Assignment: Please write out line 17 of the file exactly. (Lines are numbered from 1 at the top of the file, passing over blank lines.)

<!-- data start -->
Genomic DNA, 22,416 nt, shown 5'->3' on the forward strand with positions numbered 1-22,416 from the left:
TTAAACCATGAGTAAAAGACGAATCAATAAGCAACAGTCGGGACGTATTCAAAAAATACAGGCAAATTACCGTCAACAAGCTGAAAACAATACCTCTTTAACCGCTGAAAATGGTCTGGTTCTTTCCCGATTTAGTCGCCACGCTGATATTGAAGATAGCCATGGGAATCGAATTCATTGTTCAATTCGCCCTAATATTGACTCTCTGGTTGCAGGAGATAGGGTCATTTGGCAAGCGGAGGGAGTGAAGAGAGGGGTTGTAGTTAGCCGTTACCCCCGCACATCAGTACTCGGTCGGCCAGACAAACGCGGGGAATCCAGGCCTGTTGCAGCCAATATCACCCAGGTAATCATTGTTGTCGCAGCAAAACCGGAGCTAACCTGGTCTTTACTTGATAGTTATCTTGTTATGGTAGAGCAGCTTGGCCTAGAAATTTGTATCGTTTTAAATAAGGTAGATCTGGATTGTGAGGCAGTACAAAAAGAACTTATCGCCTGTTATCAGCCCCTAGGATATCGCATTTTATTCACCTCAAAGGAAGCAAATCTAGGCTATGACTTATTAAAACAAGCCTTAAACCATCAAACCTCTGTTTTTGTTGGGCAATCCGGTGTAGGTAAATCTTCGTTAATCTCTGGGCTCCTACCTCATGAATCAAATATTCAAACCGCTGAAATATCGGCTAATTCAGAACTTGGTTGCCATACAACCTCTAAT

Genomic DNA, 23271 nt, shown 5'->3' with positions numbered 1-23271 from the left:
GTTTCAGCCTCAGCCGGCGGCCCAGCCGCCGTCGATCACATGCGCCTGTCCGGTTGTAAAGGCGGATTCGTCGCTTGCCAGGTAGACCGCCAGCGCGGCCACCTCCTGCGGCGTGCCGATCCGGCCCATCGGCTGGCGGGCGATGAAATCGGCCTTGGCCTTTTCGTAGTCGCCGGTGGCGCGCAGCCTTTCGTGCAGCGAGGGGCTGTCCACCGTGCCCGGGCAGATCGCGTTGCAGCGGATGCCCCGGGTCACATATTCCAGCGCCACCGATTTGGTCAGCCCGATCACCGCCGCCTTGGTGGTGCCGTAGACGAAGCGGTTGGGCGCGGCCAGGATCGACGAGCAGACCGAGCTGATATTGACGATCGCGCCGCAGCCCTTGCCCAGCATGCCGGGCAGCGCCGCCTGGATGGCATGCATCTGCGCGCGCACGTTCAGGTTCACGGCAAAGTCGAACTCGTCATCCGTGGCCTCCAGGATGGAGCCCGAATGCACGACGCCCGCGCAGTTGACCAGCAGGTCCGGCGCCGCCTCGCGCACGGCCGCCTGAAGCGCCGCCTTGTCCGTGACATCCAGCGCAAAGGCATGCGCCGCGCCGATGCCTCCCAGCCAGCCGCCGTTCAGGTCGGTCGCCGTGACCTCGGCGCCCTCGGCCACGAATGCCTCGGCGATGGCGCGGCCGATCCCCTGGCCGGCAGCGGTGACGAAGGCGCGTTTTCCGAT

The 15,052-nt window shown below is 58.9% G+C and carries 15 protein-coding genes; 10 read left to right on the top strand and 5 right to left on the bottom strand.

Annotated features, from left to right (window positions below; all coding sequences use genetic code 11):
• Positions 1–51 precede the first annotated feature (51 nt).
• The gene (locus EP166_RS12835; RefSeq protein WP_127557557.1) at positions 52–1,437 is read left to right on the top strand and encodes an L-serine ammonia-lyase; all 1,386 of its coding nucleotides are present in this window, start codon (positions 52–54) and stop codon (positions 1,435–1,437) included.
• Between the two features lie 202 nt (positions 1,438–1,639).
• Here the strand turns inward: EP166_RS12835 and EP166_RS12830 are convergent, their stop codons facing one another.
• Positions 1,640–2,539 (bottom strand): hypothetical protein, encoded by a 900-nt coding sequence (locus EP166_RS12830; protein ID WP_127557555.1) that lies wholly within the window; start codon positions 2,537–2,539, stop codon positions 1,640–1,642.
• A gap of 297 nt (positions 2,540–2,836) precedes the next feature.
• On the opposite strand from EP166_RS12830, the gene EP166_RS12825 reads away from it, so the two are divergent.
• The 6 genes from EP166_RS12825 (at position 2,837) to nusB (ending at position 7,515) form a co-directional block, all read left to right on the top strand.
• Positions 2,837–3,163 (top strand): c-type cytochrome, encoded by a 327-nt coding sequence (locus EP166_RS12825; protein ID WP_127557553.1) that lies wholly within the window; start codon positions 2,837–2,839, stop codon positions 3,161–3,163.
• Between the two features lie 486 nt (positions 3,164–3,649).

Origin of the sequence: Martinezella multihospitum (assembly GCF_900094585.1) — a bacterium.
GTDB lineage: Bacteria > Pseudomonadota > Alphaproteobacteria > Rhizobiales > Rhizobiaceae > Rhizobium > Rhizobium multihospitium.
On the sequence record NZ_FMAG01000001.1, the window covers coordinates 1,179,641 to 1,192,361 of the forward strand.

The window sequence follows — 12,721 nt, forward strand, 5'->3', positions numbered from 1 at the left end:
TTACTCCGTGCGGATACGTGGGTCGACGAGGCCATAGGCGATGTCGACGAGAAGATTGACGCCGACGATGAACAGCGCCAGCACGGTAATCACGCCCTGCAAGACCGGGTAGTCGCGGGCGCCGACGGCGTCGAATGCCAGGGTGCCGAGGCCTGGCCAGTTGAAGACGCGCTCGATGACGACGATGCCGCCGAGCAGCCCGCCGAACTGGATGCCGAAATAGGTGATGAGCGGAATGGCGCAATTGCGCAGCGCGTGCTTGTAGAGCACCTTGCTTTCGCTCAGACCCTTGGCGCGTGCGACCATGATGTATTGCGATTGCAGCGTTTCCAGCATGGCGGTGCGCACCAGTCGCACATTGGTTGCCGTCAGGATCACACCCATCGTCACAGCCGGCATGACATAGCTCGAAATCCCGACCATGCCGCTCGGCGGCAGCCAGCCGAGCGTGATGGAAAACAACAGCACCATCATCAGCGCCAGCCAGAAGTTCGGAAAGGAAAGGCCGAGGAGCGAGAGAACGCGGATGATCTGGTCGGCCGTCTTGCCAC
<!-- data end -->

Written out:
Origin of the sequence: Martinezella multihospitum (assembly GCF_900094585.1) — a bacterium.